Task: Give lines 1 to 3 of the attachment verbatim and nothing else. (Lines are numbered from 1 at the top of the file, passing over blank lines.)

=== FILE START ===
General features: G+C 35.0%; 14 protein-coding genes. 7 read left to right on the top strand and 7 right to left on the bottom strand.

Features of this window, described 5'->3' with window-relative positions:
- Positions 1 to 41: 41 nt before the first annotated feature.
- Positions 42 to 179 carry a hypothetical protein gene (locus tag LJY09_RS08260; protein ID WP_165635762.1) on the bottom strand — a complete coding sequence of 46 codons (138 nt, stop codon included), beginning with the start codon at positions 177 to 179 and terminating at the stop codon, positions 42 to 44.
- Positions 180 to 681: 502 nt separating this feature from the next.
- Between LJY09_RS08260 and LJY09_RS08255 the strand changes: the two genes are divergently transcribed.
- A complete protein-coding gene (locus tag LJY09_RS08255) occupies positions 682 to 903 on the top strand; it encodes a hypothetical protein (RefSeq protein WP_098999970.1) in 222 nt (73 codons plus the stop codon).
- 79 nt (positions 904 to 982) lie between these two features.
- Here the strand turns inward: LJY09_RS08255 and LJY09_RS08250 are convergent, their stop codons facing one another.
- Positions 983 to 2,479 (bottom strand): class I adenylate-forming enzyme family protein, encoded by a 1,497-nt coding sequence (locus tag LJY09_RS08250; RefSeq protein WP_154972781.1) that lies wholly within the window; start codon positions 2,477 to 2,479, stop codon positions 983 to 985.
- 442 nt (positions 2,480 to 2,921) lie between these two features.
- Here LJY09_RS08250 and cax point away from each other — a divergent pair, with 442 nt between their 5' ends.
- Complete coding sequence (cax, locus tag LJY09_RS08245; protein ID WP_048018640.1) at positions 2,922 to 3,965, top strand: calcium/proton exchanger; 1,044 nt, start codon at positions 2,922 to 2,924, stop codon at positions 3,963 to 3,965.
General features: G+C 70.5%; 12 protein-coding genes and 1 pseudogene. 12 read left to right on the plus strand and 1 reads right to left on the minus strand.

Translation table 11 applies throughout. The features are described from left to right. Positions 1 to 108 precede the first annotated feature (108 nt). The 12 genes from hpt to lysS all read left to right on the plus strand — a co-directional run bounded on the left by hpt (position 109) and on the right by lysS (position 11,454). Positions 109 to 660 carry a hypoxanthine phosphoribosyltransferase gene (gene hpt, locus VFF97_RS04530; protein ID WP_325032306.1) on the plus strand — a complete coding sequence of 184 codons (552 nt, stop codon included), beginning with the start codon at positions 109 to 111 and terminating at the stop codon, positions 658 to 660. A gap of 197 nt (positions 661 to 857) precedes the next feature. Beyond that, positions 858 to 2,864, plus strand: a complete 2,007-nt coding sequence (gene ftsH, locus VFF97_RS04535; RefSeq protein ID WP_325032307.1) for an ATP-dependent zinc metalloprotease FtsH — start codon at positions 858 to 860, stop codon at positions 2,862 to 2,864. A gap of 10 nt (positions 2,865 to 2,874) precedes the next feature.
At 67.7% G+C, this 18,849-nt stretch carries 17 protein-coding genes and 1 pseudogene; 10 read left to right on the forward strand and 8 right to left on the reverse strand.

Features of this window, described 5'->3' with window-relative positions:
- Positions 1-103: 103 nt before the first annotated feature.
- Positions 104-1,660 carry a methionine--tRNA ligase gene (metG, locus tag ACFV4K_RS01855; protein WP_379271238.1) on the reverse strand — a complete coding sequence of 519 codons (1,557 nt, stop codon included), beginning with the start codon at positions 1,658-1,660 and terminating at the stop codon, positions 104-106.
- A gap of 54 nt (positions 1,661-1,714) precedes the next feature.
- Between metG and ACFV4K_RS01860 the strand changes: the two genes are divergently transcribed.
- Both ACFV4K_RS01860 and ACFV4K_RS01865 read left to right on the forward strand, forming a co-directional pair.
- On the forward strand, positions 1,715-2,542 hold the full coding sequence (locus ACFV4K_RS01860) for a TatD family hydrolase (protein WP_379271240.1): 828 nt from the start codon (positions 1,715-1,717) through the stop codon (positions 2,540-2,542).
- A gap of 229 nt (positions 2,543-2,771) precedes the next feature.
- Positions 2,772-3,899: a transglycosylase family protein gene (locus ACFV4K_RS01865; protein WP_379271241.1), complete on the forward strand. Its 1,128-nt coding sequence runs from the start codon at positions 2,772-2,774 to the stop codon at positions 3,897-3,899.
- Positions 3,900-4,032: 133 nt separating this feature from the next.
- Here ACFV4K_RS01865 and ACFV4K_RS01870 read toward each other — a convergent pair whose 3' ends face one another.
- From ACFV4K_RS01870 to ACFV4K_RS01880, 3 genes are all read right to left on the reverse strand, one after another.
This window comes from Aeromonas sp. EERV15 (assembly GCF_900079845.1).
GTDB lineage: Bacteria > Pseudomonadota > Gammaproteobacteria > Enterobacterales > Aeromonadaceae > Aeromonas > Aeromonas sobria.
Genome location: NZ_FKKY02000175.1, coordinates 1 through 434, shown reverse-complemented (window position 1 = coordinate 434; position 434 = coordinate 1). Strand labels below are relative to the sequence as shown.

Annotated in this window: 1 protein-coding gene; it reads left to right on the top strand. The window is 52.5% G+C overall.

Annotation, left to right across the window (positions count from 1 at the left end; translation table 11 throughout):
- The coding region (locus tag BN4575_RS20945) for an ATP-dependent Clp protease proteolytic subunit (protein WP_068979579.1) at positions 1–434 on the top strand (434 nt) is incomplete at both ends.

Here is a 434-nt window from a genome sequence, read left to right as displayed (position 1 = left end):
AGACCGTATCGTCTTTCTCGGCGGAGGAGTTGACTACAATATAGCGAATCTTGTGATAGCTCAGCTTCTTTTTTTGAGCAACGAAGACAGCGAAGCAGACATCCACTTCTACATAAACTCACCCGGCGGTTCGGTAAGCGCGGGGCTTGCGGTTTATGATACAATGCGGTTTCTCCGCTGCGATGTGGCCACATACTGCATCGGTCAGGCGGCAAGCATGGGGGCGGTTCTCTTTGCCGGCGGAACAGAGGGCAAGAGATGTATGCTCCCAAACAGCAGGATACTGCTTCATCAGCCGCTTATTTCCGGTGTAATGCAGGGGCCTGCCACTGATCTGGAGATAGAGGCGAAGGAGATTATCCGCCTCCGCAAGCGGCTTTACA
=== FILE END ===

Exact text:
General features: G+C 35.0%; 14 protein-coding genes. 7 read left to right on the top strand and 7 right to left on the bottom strand.

Features of this window, described 5'->3' with window-relative positions:
- Positions 1 to 41: 41 nt before the first annotated feature.